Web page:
With half the Trestles waiting period having slipped away like sands through the metaphorical hourglass with the Pacific showing few signs of life, haven't we contemplated, for just a delicious second, airlifting the entire field onto private planes and flying them direct to Lemoore to surf the event in Kelly's chlorine hot tub? What a Plan B! Airlifting entire contests is not an entirely new idea (Coke Classic 1979, anyone?) and from what we're hearing from the clandestine meetings happening in Santa Monica this week, might not be such an old idea, either.
Imagine the whole Trestles field standing on the tarmac with boards under their arms, excited like kids on a school field trip, looking at the single Gulf Stream jet before doing the math and working out 36 surfers into 8 seats doesn't go. The door opens and Kelly stands there and points at John John and Mick and Gabe and Jack Johnson and Chris Hemsworth (what are they doing here?) and they climb the stairs and the door closes and the jet taxis away and everyone else is left standing there with a face full of jet exhaust.
If this was 2019, that's exactly what might be happening.
The WSL – from what we're hearing – has finally thrown out the baby, the bathwater, and the bloviated, dysfunctional sport they bought from the ASP four long years ago. They're poised to finally rebuild the whole thing from the ground up, and unlike the previous incarnation, it will be built for the fans, and not for the surfers. A radical idea, I know, but after decades of watching 50 surfers not losing and events running out of swell, it's probably time. The idea apparently hasn't gone down well with the surfers who didn't make it onto Gulf Stream jet. They've branded it elitist, but long suffering surfing punters – the few of us who've hung on this long – have dreamed of a day where elite surfing was served up by design, not accident. We'll explore the changing landscape in more detail this week, but for now, we had heats to run, in a saltwater ocean.
While the brave new Tour may have already been branded elitist, yesterday, everyone got an award for participation. Inclusion was yesterday's buzzword, right down to the rainbow livery draped over the contest structure. Here in Australia, we are currently awash in rainbow hues. We are voting whether to allow gay marriage, and judging by the number of rainbow flags flying around the place, we'll surely be breaking our conservative shackles and saying love is love and voting yes.
The judges, the fans, and even his fellow surfers voted yes for Filipe Toledo yesterday. Why wouldn't they? Spring-Heeled Jim dazzled out there. First-turn airs into short-rail slashes then dancing all the way to the beach, he was peerless on a day where flow beat sizzle. Weak, chest-high Trestles quickly loses its skatepark reputation. Guys simply start joining the dots, and we're all left wanting a little more.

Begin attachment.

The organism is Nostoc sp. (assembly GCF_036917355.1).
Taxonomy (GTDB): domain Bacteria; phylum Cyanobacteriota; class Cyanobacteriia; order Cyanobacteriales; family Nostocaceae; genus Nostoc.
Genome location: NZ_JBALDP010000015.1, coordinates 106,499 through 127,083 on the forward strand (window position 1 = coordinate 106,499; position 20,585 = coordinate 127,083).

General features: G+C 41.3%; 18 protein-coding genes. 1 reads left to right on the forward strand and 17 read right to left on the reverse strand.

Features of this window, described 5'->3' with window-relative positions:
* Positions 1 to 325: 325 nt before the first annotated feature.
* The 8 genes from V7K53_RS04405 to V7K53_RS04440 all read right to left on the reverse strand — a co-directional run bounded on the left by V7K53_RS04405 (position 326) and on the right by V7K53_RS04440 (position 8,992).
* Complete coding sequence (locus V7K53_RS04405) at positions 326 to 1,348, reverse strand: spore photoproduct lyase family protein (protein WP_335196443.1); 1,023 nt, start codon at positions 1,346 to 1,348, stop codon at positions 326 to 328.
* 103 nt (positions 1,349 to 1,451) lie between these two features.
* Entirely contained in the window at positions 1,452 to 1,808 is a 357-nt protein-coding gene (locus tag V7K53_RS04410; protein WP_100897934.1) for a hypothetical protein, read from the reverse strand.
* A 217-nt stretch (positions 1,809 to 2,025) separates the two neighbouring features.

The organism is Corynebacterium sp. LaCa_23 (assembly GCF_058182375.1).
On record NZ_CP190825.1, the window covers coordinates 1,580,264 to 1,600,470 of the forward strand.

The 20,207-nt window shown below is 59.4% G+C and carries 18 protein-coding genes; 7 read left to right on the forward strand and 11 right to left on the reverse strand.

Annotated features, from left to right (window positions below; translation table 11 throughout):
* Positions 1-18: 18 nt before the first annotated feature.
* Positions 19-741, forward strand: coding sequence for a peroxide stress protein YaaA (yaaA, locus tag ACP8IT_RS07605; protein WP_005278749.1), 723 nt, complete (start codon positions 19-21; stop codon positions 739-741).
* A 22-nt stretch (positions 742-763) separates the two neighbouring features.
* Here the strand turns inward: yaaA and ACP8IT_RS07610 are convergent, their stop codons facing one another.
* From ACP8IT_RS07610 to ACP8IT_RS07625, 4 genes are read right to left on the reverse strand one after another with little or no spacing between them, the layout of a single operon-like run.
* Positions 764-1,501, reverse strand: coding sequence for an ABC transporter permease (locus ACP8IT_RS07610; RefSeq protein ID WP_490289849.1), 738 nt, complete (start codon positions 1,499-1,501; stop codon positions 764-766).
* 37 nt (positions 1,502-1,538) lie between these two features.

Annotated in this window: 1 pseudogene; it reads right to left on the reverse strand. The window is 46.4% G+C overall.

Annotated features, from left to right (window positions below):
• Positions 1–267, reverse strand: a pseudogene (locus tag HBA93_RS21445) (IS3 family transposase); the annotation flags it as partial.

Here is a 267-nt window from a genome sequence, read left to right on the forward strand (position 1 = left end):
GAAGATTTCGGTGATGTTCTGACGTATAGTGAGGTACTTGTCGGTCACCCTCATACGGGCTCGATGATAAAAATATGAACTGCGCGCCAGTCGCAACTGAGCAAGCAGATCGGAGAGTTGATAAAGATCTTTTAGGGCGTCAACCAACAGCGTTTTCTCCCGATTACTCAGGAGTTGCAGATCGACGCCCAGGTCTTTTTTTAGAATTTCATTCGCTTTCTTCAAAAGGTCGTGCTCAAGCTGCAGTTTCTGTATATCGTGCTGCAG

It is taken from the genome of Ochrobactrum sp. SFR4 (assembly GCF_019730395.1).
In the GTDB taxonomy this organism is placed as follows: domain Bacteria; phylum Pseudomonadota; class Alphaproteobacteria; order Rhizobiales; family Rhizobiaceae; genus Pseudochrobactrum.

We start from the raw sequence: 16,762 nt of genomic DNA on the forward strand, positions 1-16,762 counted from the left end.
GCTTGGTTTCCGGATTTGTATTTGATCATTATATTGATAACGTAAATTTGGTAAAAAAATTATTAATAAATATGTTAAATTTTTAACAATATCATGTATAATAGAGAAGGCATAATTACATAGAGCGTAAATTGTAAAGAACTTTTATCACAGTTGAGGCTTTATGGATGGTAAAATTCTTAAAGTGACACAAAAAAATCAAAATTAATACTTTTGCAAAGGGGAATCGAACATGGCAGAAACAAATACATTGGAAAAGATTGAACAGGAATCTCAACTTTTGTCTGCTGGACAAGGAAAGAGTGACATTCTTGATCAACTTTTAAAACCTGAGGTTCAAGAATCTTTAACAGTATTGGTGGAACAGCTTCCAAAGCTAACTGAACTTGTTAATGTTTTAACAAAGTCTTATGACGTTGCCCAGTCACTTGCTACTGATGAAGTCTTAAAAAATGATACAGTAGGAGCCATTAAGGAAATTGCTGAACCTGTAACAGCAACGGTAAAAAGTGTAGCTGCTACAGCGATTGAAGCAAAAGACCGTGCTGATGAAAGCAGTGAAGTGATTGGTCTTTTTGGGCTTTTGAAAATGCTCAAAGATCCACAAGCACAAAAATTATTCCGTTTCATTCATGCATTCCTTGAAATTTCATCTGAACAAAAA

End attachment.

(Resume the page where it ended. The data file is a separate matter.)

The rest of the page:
When Frederico Morais cleaned up Freestone and Andino with the same forehand turn that has cleaned up surfers all year, Strider grilled him directly. "Is that the turn that's going to win you the contest?" Taking some license with the rookie, he hit him a second time. "I'm going to ask you again. Is that the turn that's going to win you the contest?" Strider was playing hardball with the rookie, and I couldn't imagine him asking Mick Fanning the same question after five forehand whips. Anyhow, Fred owned the reply. "Ask the judges."
The week before he flew to California, Matt Wilkinson shaped his very first surfboard. Given free rein to shape whatever he wanted, Darren Handley had suggested to Wilko that he should try and shape a board to surf in the contest. Handley wasn't joking. He actually wanted Wilko to shape and surf his own board at Trestles. "Just think," said Handley, "you could be the first surfer since MR to win a World Title on your own board." Without missing a beat, Wilko replied, "And the first to lose one."
As it turns out, maybe Wilko should have surfed his own board, because he got no love out there yesterday. He was bogged in five-point rides all day and couldn't get out. Just as they did at this same point last year, it was like the judges had suddenly fallen out of love with his surfing, and there was nothing he could do about it. Against another wildcard, Wilko might have scratched through to surf another day, but Evan Geiselman was always going to cause somebody trouble, and Wilko was a sitting duck. I missed Geiselman's sevens live. My browser was playing the ads but not the surfing, a cunning but ultimately unsustainable broadcast model, but in replay, they were good. Geiselman might mess some people up in this contest.
And so might Hiroto Ohhara. Everyone's favorite Japanese thug-lifer drew Owen Wright, who at six-foot-twenty was at an immediate disadvantage in the diminishing surf. Owen actually did pretty well to make it close, but the Japanese kid dropped a nine before dropping the clutch and drifting out of the car park in a lowered Nissan skyline with a spoiler and disco lights. The kid will be a star…if he gets a seat on the plane to Lemoore.